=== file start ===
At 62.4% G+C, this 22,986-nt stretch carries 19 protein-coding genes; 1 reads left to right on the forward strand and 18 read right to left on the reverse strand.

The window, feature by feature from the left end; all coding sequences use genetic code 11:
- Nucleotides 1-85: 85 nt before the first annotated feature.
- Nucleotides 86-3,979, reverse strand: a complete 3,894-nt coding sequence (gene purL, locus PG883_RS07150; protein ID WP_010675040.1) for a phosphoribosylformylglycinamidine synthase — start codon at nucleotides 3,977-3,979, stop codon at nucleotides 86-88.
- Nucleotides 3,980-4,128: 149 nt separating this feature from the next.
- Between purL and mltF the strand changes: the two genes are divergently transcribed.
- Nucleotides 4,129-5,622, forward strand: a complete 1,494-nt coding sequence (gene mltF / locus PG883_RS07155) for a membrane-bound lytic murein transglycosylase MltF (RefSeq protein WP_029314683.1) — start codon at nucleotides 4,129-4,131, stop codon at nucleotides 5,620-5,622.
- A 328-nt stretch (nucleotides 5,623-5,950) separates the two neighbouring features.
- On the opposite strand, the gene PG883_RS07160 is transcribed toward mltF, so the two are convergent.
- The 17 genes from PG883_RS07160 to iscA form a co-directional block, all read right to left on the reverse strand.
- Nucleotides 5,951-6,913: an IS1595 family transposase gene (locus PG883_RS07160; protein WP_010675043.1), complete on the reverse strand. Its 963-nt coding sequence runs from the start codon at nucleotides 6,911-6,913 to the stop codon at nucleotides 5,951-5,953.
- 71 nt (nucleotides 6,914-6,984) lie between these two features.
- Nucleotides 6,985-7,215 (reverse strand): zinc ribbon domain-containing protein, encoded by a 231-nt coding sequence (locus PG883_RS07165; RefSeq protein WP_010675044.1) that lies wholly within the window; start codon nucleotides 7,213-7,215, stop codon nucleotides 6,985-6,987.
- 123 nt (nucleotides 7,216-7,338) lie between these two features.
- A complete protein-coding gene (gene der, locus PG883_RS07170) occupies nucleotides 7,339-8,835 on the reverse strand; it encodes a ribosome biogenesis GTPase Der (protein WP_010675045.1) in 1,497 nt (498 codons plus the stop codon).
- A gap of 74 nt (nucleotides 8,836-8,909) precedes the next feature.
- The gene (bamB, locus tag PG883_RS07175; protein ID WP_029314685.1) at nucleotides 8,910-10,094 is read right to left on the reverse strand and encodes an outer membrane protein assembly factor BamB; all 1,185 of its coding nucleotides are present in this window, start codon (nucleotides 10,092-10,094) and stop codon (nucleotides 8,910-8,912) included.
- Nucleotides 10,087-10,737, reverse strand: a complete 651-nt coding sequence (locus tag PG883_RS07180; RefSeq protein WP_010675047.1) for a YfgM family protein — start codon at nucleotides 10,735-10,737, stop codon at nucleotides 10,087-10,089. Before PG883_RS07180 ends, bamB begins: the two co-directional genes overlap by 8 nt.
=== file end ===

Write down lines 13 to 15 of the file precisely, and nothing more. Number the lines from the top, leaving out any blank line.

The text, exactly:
- Nucleotides 6,985-7,215 (reverse strand): zinc ribbon domain-containing protein, encoded by a 231-nt coding sequence (locus PG883_RS07165; RefSeq protein WP_010675044.1) that lies wholly within the window; start codon nucleotides 7,213-7,215, stop codon nucleotides 6,985-6,987.
- 123 nt (nucleotides 7,216-7,338) lie between these two features.
- A complete protein-coding gene (gene der, locus PG883_RS07170) occupies nucleotides 7,339-8,835 on the reverse strand; it encodes a ribosome biogenesis GTPase Der (protein WP_010675045.1) in 1,497 nt (498 codons plus the stop codon).